"In nature the new is mythic because its potential is not yet realized; in consciousness the old is mythic, because its desires were never fulfilled." –Susan Buck-Morss
CULT | Aimee Friberg Exhibitions is pleased to present In Situ, a solo exhibition of new paintings by Adam Sorensen, on view from May 1 through June 17. Since 2006, Sorensen’s work has explored the craft and concept of the pictorial landscape. Incorporating influences ranging from the Hudson River School, painters of the American West, and the uikiyo-e tradition of Japanese woodcuts, Sorensen produces his own visual language, one that communicates a reverence both for the existing natural world and for imagined places.
“For years my paintings have been landscapes bereft of any particular subject or action. While creating the series of works in In Situ, I wanted to challenge that static space with a component that felt natural to the setting, yet contradicted its stillness,” said Sorensen. “The push/pull of the jutting rocks, occupiers of once-empty space, prompt the question of whether they are coming or going, forming or eroding. This ambiguity of subject is for me the crucial feature.”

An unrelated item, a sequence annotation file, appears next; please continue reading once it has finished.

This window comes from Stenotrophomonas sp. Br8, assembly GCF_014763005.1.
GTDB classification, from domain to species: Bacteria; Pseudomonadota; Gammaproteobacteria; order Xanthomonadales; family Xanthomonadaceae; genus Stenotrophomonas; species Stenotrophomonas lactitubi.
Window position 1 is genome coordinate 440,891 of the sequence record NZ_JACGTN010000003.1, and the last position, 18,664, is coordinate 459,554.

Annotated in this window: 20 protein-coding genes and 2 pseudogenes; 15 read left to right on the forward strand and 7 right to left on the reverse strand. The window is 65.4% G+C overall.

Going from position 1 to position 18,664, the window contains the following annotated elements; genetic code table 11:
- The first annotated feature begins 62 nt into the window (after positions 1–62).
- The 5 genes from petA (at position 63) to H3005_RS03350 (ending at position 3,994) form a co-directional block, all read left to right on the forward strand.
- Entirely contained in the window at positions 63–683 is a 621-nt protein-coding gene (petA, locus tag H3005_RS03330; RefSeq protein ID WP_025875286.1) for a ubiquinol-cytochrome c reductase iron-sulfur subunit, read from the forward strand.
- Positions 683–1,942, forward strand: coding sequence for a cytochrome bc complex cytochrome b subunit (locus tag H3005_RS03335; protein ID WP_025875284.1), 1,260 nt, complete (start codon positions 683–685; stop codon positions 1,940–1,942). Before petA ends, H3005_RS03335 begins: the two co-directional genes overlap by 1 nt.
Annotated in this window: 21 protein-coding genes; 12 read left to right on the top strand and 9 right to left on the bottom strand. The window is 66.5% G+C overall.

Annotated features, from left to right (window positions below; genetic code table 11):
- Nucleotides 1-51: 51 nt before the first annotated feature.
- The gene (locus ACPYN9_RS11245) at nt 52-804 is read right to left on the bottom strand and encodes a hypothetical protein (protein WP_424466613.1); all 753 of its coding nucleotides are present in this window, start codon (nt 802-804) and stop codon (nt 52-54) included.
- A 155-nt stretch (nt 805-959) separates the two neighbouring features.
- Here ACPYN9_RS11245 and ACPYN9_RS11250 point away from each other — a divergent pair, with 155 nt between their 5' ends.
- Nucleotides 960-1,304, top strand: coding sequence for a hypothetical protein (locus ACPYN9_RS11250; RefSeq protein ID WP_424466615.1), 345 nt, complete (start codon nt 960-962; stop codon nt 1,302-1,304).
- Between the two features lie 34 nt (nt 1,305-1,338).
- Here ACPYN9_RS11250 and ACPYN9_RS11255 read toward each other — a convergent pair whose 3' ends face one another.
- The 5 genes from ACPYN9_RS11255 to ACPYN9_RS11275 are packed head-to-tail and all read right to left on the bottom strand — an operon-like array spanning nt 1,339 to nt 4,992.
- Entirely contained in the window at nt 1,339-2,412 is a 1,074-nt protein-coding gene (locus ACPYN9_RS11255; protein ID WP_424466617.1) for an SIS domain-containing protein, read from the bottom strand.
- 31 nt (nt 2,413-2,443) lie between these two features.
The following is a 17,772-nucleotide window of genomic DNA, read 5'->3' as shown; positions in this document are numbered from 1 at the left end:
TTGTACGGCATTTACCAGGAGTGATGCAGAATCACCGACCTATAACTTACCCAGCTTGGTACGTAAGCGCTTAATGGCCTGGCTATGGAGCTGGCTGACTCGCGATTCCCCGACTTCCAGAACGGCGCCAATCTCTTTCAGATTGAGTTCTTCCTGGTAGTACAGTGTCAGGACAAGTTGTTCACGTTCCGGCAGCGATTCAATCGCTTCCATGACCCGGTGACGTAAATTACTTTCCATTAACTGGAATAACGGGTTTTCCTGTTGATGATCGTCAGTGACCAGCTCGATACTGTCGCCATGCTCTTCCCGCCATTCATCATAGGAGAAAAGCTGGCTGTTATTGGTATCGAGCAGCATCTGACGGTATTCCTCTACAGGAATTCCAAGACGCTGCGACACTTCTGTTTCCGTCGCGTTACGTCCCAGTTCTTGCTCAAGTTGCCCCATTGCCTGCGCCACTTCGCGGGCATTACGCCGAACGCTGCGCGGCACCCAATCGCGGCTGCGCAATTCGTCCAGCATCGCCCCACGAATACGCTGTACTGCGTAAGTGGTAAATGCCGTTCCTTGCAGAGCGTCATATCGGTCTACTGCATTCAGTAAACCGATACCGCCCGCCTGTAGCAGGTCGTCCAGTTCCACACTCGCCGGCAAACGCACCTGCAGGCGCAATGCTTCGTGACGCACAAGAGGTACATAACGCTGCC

Composed over long periods of time, Sorensen’s paintings demonstrate a methodical and precise technique, evocative of digital renderings. In his most recent works, crags and cliffs protrude from seemingly nowhere, only to disintegrate into the foreground. Disregarding the rationality of space or stasis of the landscape, these paintings celebrate the artist’s uncanny ability to invent worlds and provoke viewers into doing the same.
ABOUT THE ARTIST
Born in Chicago and raised in Pennsylvania, Adam Sorensen now lives and works in Portland, Oregon. He has shown his work throughout the Western US and internationally, including at PDX Contemporary Art (Portland, OR); the Portland Art Museum; James Harris Gallery (Seattle, WA); The CW (Los Angeles, CA), and the Glasgow School of Art (Glasgow, Scotland). Sorensen studied painting at the Studio Arts Center International in Florence, Italy and sculpture at Alfred University in New York.